A highly distinctive 2004 Chopin recital on the Tavros label brought the young Russian-born, Juilliard-trained pianist Vassily Primakov to my attention. His innate poetic sensibility, superbly gauged articulation, and beautifully modulated sonority breathe fresh life and gentle fluidity into both Chopin concertos, abetted by equally sensitive and cultivated orchestral playing under Paul Mann's leadership. Indeed, the conductor/soloist synchronicity reveals few if any detectable loose ends of phrasing and rubato. To be sure, these intimately scaled performances don't offer Rubinstein's hearty élan, Argerich's volatile dynamic surges, nor Arrau's operatic projection, particularly in the slow movements. Yet the warm, clearly balancedRead more engineering falls more agreeably on the ear in comparison to the overly resonant Lang Lang/Mehta and Argerich/Dutoit editions. Collectors seeking both Chopin concertos on one disc surely will enjoy this release over many repeated hearings, and that translates into a solid recommendation.
--Jed Distler, Classicstoday.com
"This is a great Chopin pianist. Primakov's timing is perfect: he knows exactly how long to hold a note before going on to the next. His exquisite hesitations are almost sexual." -- American Record Guide
"One of the great Chopin recordings of recent times. Primakov's interpretations of the two Chopin piano concertos combine grace and fire in the service of unflagging intensity. These are performances of extraordinary power and beauty..." -- MusicWeb International
"Primakov's empathy with Chopin's spirit could hardly be more complete... He is beautifully partnered, too, by Paul Mann and the Odense Symphony Orchestra who are entirely at one with their free and romantic soloist." -- Gramophone
The young Russian/American virtuoso, Vassily Primakov, has created an impressive buzz in the classical music world. Of a recent Lincoln Center performance, critic Jeremy Eichler in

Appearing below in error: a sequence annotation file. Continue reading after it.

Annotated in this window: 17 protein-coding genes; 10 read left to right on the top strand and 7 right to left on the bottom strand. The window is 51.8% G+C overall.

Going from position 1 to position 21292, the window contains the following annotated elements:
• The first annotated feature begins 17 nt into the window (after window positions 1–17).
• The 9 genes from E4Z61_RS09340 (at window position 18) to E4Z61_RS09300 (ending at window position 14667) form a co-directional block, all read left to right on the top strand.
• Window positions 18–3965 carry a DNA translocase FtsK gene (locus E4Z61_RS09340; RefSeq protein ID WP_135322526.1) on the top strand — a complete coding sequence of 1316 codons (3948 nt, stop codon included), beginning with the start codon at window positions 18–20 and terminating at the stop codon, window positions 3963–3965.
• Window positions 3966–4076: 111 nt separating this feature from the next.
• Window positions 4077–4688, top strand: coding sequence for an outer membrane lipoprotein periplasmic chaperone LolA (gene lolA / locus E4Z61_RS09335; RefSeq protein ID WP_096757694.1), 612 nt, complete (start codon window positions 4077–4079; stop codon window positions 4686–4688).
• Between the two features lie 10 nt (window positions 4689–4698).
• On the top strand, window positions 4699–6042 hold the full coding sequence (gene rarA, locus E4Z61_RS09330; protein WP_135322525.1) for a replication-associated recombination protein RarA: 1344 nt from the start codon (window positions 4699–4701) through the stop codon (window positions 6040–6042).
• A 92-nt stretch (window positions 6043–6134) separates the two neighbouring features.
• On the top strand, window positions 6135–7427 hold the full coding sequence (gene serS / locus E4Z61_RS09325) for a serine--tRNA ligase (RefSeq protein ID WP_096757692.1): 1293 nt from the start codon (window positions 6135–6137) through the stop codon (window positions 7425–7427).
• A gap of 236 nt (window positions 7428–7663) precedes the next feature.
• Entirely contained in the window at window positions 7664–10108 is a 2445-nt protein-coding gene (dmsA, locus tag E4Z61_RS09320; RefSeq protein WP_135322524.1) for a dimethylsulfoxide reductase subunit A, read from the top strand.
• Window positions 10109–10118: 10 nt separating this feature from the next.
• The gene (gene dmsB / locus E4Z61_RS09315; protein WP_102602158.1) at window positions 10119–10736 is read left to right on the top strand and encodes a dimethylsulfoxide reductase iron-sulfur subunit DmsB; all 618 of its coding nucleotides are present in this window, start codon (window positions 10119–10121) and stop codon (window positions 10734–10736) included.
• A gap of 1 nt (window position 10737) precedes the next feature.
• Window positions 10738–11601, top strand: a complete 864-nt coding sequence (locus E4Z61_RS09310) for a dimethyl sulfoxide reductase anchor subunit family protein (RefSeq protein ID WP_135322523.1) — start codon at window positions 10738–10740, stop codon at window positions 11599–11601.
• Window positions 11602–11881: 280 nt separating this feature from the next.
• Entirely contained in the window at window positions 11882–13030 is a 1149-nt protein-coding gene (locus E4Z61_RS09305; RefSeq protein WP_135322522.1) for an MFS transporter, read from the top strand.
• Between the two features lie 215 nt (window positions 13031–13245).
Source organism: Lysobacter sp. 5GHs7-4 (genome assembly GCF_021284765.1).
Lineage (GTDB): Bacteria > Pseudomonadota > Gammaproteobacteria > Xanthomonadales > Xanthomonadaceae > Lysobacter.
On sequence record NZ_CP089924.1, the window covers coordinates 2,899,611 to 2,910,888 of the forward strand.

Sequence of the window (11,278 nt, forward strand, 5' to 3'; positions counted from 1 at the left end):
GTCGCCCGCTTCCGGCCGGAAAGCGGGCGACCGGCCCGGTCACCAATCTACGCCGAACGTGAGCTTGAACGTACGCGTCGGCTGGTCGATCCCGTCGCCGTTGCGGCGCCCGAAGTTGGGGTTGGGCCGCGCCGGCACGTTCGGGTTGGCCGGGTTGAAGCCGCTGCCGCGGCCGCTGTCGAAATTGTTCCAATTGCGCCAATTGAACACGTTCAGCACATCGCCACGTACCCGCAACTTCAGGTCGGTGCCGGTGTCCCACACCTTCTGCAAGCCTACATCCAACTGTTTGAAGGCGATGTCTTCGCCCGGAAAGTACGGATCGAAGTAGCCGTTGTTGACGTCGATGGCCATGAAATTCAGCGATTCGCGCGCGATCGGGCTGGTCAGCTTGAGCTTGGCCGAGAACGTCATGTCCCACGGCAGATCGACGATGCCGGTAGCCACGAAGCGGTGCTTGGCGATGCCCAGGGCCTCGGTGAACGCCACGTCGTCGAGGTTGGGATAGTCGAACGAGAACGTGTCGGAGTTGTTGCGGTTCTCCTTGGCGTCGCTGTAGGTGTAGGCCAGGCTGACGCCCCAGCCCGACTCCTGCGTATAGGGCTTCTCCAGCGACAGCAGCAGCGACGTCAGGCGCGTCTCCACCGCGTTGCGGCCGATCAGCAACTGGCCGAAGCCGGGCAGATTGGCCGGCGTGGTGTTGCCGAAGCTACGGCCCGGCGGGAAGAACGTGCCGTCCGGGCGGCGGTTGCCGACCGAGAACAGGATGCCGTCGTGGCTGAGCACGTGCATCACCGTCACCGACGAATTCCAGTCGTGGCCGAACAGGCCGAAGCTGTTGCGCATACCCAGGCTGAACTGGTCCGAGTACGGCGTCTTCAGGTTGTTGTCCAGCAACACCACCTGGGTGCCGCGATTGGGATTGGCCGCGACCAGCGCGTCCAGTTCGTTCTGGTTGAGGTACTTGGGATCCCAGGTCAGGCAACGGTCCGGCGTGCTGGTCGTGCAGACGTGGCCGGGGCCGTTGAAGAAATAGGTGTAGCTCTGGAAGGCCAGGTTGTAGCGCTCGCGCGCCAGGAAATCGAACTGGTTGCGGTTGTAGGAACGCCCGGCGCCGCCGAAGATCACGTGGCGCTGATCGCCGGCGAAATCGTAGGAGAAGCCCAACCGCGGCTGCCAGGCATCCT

The New York Times wrote that Primakov "gave a fiery performance of Rachmaninov's Second Piano Concerto, with bold, expressive phrasing and dramatic commitment that brought the audience to its feet."
The International Record Review heaped praise on his Beethoven CD (
Bridge 9251), writing of the "thoughtful performances from a young musician who is more than a virtuoso." Winner of the Young Concert Artists Competition, Primakov combines deeply personal playing, brilliant technical command, and a seductive tonal palette reminiscent of an earlier era of virtuosi.
Primakov's new account of both of the Chopin Concertos was recorded in May of 2008 with the Odense Symphony Orchestra directed by British conductor Paul Mann. Bridge Records is pleased to announce that Vassily Primakov has been signed to make a series of new recordings including upcoming recordings of Chopin Mazurkas; a Tchaikovsky disc with the Sonata, Op. 37, and The Seasons, Op. 37A, and a Mozart Concerto disc with the Concerto in B-flat Major, K. 595; and the Concerto in C Minor, K. 491, with the Odense Symphony Orchestra conducted by Scott Yoo. This new Chopin disc presents Primakov's first concerto recordings. Read less
Superior Chopin from a Young MasterDecember 16, 2011By T. Drake (South Euclid, OH)See All My Reviews"Vassily Primakov's performance of Chopin's Piano Concertos is the most interesting version of this coupling since Krystian Zimerman's controversial 1990s recording (Chopin: Piano Concertos Nos. 1 & 2).
Chopin's concertos are tough nuts to crack. They require a good deal of technique to pull off, yet they are not flashy in the way that, say, Liszt's Concertos are. There is the question of balancing the orchestra and piano, without getting in each others' way - a task made difficult by Chopin's orchestration. Then there are the performance issues which have been the test of Chopin players since the 19th Century. Primakov uses a good deal more Rubato than one usually hears these days, not just in the right hand as Chopin instructed but also in overall tempo. Remarkably, the structure of each movement manages to cohere. Another hazard in Chopin is the playing of fioritura, in that it can come across as meaningless passagework in some hands. But Primakov gives each note its own meaning - partly by sensitively balanced dynamics. Despite these felicities, Primakov never draws attention away from the music and his performance is in no way eccentric.
Primakov sensibly plays these works in chronological order - in other words, he plays No. 2 first, since it was composed before No. 1. The Odense [Denmark] Symphony Orchestra under Paul Mann provides an excellent accompaniment. By the way, unlike Arthur Rubinstein's various recordings, both concertos are offered here without cuts.
The recorded sound is excellent. The piano is in perfect balance with the orchestra, and the various sections of the orchestra are placed in natural perspective. "Report Abuse
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